Sweet Potato (played by the director Lee Hong-Chi himself) resents his criminal past. Yet his disreputable history constantly haunts him. His ridiculous nickname is a constant and embarrassing reminder that he was once caught stealing vegetables. And the very gangsters that caused his demise (and a consequent three-year custodial sentence) keep coming back. They wish to lure him back into activities that could send him back to prison. The remaining people that come across his pattern are neither inspiring nor dignified: his cocky old friend Seven (Lin Ying Wei) may have killed her own parents in order to to inherit their money, while a corrupt politician shares the details of his unorthodox practices during an informal conversation.
Hong-Chi’s character is an awkward, quiet and introspective man, a far cry from the image of the rugged criminal who has done time. For a short while, he attempts to stay away from any wrongdoing, but that proves to be more difficult than he anticipated. Sweet Potato’s friends mock his trade choice: he rents parasols to Taiwanese beach-goers. The problem is that the weather is invariably foggy and grey, and the black-sanded beach looks barely summery. He eventually convinces two customers to hire his product by arguing that the ultra-violet rays can make their way through the clouds, and that they need shielding even on such a wintry day. That’s probably his biggest achievement outside the criminal world, other than looking after a tiny pet tortoise. The reptile is more agile and energetic than our spud-snatching protagonist.
It seems that Sweet Potato would prefer an uneventful existence firmly stuck in the ground like a tuber, but such option just isn’t available to him. Former associate Maozi (Lin Ke Ren) eventually convinces our tormented protagonist to take arms. His sense of conflict and hesitation is entirely palpable, yet he sees no other way forward in his dull and hopeless life. Plus, he needs to help his debt-ridden, gambling-addicted mother. Such good deed provides him with relief of conscience: what kind of son would refuse a helping hand to troubled parent?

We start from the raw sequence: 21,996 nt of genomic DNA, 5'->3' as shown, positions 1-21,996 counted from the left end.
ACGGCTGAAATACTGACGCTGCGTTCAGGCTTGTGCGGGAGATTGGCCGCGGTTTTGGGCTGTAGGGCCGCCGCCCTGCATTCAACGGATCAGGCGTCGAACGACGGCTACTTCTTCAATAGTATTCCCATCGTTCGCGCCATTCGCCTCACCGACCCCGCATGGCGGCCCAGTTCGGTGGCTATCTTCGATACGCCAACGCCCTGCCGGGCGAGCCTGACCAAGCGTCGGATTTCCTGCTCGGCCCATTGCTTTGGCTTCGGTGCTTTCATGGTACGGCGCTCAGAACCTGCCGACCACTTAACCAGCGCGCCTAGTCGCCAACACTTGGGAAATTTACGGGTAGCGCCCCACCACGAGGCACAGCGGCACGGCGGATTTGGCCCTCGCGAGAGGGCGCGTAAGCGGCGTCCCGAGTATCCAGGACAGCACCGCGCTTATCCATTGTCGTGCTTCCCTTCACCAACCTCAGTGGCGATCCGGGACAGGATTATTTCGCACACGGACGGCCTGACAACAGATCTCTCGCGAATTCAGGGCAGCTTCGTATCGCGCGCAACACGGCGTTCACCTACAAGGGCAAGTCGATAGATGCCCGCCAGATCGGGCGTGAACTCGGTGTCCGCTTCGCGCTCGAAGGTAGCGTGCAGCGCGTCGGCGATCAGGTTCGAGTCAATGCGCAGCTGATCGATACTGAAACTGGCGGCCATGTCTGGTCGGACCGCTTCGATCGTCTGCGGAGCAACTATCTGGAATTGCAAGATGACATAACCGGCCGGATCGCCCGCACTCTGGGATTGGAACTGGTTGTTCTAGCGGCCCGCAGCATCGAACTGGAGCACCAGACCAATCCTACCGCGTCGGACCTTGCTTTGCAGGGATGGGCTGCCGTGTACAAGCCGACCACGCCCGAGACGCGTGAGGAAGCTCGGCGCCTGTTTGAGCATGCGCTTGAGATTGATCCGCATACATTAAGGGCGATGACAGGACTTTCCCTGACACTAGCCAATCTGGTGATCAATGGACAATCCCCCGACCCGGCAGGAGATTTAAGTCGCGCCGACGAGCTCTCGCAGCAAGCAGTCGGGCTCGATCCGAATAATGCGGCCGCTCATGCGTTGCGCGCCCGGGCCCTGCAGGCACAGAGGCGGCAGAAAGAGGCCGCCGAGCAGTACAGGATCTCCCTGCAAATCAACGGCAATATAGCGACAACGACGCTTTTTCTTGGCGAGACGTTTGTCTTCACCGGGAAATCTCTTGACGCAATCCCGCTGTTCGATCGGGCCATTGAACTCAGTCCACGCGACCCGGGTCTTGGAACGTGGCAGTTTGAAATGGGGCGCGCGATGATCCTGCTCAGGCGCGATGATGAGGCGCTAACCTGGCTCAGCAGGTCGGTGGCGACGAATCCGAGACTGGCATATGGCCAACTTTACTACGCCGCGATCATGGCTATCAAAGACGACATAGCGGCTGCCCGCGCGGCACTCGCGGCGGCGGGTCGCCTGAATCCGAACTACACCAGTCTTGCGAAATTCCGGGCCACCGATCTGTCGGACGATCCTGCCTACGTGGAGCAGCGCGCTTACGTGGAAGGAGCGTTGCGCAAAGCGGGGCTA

The titular “gun” is highly misleading. This is not a bang-bang crime thriller, and not even a bloody murder drama. Sweet Potato points the gun to the head of his dispassionate girlfriend Lulu (Zheng Qing Yu), but only after she requests it. Perhaps that’s reflective of the level of excitement in their relationship. Instead, Love is Gun is a piece of slow cinema with sparse camera movement and a sombre colour palette. It s also a gentle study of how social maladroitness can slip into gun crime. It’s clear and concise at a taut 80 minutes, however it’s also superficial. It never deep dives into the protagonist’s presumably complex psychology. The director-actor (who co-wrote the movie with Lin Cheng Hsun) has a shot (pun intended) at a shocking ending, but the lack of character development combined with a very flat script prevent a more profound and emotional reaction. The outcome is a film that’s breezy and pleasant to watch, however mostly unmemorable. It will not hit you like a punch on the face, or a bullet. Instead, tt will pass through you like the wind on a wintry beach.
Love is a Gun showed at REC Tarragona International Film Festival. It premiered in September in Venice Critics’ Week.